Kernal Level (Coniston Copper mines) Permission was negotiated from the landowner, LDNPA, English Heritage and English Nature to dig open the collapsed entrance to Kernal Level. The collapse was protected with steelwork, and a gate fitted in accordance with the conditions of the permission. The mine was found to be in a heavily collapsed state, but was explored, surveyed and photographed. A report can be read in CATMHS Journal No 6, recently published.
In 2009 published CATMHS Journal No 6, ‘The Mine Explorer’
The Society organised and ran the annual meeting of the National Association of Mining History Organisations at Coniston in July 2004.
Levers Water mine (Coniston Copper Mines) has been re-opened after consultation with the Lake District National Park, English Heritage and the landowner. A large amount of material had to be removed to allow the mine to be de-watered. Steel and timber support has been installed to the entrance, as part of the agreement to permit re-opening a locked gate was fitted to protect the natural features of the mine. Access is available to the public upon application. Continuous maintenance visits are required to clear debris falling from above. Photographic records have been made of the interior and representatives of the Lake District National park, National Trust and landowner have been taken underground.
An in depth study primarily by physical exploration, and limited archival investigation, has taken place into the North Wales Slate Quarrying industry. This has been ongoing for a number of years and has involved serious SRT development moving from hand driven “spits” via the use of aluminium extending ladders to the use of battery powered SDS drills. A magnificent collection of photographs (both above and below ground), along with an unparalleled knowledge of the area has been built up by the leader of this group. Recent activity has concentrated in the Corris area and has involved fascinating visits to areas that have not been seen for many years.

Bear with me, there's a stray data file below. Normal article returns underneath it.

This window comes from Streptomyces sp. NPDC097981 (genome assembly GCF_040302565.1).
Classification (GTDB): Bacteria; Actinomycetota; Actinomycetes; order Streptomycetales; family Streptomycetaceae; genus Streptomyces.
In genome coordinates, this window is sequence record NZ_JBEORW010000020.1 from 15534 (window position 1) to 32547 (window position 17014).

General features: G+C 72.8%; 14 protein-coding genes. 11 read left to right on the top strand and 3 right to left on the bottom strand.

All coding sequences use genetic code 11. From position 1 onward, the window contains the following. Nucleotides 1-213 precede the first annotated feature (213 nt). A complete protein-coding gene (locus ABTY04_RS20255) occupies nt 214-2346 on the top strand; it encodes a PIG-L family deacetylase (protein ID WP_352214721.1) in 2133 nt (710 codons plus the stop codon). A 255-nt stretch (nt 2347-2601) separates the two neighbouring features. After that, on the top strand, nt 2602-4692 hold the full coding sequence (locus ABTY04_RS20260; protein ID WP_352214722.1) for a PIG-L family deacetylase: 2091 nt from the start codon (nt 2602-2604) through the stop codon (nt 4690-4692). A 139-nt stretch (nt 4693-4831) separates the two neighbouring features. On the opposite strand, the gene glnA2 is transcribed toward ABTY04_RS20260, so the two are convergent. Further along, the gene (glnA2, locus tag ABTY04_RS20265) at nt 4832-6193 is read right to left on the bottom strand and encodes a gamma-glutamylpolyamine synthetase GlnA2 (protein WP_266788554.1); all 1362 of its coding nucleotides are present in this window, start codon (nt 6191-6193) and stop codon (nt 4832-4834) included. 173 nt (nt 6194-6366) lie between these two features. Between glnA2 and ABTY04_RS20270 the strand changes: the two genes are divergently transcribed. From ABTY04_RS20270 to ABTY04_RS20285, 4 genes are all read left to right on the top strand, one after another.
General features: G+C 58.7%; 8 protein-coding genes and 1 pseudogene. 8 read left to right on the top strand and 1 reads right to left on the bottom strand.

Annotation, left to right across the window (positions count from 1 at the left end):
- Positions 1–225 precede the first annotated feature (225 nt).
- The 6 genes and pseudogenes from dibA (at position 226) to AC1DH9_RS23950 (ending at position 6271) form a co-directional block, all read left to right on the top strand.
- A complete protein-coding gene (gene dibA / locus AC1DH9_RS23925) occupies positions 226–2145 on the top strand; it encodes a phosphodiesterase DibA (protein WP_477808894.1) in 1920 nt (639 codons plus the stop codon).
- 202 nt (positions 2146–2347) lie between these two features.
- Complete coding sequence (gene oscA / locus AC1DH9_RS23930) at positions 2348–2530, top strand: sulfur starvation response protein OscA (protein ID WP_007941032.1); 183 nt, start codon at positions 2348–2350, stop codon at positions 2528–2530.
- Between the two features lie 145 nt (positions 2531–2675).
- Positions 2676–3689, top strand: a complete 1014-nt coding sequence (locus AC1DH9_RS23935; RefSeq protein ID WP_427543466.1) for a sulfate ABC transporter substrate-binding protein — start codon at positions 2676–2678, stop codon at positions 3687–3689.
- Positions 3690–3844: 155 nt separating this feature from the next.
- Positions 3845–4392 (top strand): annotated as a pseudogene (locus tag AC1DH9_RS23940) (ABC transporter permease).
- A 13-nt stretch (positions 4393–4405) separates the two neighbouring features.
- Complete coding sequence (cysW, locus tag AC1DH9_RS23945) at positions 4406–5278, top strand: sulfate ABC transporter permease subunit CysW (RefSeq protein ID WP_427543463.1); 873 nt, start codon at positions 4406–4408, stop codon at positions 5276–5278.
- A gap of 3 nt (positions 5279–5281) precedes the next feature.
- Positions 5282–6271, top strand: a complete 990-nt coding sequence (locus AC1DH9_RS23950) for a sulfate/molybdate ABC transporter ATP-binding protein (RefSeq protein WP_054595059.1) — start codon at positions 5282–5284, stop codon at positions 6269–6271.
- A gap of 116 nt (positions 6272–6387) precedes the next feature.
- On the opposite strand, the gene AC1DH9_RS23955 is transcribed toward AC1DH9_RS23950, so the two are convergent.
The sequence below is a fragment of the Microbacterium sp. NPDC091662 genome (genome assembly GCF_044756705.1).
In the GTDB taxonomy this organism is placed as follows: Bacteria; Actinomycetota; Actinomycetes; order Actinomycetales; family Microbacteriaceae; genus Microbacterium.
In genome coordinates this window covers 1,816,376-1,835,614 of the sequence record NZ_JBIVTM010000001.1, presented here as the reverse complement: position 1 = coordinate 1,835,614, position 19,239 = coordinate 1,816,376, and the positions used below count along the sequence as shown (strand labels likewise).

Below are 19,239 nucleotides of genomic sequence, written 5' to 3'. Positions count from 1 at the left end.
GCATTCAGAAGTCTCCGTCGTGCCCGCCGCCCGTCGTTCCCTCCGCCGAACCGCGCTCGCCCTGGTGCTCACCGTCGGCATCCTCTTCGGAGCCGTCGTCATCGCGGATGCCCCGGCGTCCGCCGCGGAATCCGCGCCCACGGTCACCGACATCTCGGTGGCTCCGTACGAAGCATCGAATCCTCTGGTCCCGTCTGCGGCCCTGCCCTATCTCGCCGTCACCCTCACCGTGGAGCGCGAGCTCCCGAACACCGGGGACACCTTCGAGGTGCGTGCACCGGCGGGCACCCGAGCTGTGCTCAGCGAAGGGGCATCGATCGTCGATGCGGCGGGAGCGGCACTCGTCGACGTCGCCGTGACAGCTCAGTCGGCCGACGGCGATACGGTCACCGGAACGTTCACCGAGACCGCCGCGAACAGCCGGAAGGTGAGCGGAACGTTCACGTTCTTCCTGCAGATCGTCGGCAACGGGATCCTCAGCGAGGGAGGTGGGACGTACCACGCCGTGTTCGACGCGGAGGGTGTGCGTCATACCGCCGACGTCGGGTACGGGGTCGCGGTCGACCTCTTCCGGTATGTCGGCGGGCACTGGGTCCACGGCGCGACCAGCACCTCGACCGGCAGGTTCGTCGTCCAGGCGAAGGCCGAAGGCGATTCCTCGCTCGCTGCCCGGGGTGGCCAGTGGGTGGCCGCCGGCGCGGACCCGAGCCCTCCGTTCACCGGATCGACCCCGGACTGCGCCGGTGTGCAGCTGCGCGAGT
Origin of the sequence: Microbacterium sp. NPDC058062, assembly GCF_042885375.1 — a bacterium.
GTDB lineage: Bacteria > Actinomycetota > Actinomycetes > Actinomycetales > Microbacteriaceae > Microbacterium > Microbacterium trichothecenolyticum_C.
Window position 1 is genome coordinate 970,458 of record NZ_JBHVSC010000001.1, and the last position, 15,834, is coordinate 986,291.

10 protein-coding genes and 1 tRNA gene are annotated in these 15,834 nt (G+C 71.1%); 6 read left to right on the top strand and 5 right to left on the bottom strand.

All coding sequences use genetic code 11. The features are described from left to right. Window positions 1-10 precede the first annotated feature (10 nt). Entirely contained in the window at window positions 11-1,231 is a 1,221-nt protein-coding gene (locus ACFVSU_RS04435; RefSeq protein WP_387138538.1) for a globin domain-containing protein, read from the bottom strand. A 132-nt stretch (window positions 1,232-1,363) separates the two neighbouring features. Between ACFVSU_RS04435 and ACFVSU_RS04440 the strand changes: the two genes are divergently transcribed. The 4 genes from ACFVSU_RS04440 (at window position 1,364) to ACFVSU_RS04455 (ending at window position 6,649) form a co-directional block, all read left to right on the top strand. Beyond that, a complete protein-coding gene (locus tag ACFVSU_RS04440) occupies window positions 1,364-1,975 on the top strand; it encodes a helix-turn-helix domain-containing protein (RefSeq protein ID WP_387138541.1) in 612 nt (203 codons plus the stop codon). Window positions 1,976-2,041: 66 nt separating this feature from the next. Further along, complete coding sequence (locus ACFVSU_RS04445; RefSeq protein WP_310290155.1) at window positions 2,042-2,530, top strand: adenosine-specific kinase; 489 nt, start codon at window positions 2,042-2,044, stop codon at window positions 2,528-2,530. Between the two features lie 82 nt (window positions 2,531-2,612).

Archival and archaeological investigations are continuing into both the Coniston orefield and it’s mines and quarries and the North Pennine (Alston) orefield and its mines.
The second edition of the Alistair Cameron’s “Slate from Coniston” was published in 2005, the first edition having long sold out.
Significant financial assistance was given to fellow charity the Newland Furnace Trust in the form of an interest free loan of £7500 (since repaid) as bridging finance between submission of contractors’ invoices for major restoration work and repayment of expenditure by English Heritage.